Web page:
social_media

The BackEnd explores the product development process in African tech. We take you into the minds of those who conceived, designed and built the product; highlighting product uniqueness, user behaviour assumptions and challenges during the product cycle.

On Wednesday afternoon, Instagram users in Nigeria noticed something: when you upload the picture of the bloodied Nigerian flag, a fact check flags it as “False” news.

Less than a minute after posting the image, the following popped up:

“The same false information was reviewed in another post by fact-checkers. There may be small differences. Independent fact-checkers say this information has no basis in fact.”

But this was a wrong fact-check. The article Instagram provided to support the fact-check was written on October 19. The bloodied flag is from the tragic Army shootings that occured on October 20 during the #EndSARS protests in Lagos. 

The fact-check article focused on analysing a CNN news chyron about “two deadly viruses killing Nigerians.” Apparently, some people (in the US) inferred there was an outbreak of SARS – the influenza virus – in Nigeria based on the CNN chyron.

Instagram misapplied this fact-check on a Nigerian event. The check was done by Check Your Fact, one of the organisations Facebook (which owns Instagram) outsources fact-checking to. Check Your Fact is affiliated with The Daily Caller, an American online news publisher.

This error highlights the weaknesses in social media platforms’ fight against misinformation and disinformation on their platforms. Facebook, the owners of Instagram, fixed the false flagging of the bloodied flag hours later and issued an apology.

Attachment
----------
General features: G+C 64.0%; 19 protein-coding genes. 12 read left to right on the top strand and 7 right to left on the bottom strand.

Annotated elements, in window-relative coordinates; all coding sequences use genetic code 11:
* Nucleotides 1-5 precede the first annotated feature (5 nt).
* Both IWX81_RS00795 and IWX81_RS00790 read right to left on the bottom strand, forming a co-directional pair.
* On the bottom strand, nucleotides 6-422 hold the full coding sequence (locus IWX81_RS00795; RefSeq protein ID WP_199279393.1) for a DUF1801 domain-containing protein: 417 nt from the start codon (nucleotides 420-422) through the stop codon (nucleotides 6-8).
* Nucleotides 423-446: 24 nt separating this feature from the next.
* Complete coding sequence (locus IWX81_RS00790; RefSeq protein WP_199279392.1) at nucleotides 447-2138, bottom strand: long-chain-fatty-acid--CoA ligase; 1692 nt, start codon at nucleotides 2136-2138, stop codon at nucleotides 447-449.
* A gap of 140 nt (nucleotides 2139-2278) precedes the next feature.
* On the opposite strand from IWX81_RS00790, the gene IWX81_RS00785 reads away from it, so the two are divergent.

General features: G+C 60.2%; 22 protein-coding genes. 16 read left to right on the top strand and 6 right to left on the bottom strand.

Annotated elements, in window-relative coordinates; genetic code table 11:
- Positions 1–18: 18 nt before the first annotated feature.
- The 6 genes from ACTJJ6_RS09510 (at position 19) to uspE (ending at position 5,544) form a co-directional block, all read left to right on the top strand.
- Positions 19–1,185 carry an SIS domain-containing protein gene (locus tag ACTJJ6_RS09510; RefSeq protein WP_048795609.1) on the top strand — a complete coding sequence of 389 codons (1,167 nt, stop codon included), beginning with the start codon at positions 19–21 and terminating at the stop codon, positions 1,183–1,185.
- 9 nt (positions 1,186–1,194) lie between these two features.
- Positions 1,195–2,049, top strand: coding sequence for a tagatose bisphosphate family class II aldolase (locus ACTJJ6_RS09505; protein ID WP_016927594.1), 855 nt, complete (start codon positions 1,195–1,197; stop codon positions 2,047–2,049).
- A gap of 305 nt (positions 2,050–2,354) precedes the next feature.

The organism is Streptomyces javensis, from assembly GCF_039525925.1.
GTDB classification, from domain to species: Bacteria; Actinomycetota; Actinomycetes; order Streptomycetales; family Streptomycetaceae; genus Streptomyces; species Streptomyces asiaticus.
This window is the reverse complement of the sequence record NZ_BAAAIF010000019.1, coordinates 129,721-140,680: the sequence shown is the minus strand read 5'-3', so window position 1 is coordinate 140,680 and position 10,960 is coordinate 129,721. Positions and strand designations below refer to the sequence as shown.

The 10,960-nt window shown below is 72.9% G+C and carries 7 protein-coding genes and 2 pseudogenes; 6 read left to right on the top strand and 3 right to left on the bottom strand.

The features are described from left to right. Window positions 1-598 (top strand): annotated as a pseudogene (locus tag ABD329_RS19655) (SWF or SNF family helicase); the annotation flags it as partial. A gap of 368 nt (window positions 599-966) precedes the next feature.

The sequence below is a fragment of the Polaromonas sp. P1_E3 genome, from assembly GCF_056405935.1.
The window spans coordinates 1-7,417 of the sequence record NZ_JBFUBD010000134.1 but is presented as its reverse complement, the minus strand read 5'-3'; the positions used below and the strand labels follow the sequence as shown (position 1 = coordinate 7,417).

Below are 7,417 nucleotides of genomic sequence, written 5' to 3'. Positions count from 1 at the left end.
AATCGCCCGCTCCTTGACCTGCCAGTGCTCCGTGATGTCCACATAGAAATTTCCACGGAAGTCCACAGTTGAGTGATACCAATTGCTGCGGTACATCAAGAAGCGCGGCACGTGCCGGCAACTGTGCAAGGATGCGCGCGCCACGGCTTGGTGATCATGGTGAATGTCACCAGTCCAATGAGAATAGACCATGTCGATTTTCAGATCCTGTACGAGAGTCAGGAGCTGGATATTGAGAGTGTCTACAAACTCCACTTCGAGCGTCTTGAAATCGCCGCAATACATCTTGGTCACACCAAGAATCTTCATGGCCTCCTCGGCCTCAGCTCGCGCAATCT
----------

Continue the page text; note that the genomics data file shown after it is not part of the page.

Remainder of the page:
facebook_factcheck_endsars_lekki

“We are aware that Facebook’s automated systems were incorrectly flagging content in support of #EndSARS, and for this we are deeply sorry. This issue has since been resolved, and we apologize for letting down our community in such a time of need,” a Facebook spokesperson told TechCabal in an email.

Also on Wednesday, some people observed that Twitter had subdued the Retweet button a bit to constrain the speed with which tweets could go viral. CEO Jack Dorsey clarified that users could still retweet but Twitter now prompts users to read articles before retweeting links.

It isn’t surprising to see these platforms struggle with a consistent approach. In trying to constrain or exclude information, Facebook and Twitter are battling their core founding philosophies – connecting the world and giving everyone a voice.

After taking heat for enabling malicious actors – read Russians – in 2016, Facebook and Twitter want to avoid an encore ahead of the November 3 elections in the United States.

But this one-track focus isn’t favoring these platforms’ global users equally. 

By having an American-first focus on their misinformation detection, Facebook and Twitter might fail to take the peculiar needs of African democracies into account. 

How Facebook and Twitter’s algorithms spread news

Both platforms came online in the mid-2000s and have evolved a number of times, from simple messaging apps to full blown news platforms with editorial features.

Around February 2016, Twitter decided to start showing users content that was relevant to them. Before that, tweets on your timeline appeared strictly in a reverse-chronological order – the most recent came first.

Today, Twitter reminds you of tweets that have gained lots of engagement (likes, retweets) from people you follow. There’s a primal motivation here; that we are more likely to engage a piece of information if we see people we know have engaged with it.

On Facebook, the news feed is designed to be a “personalized, ever-changing collection of photos, videos, links, and updates from the friends, family, businesses, and news sources you’ve connected to on Facebook.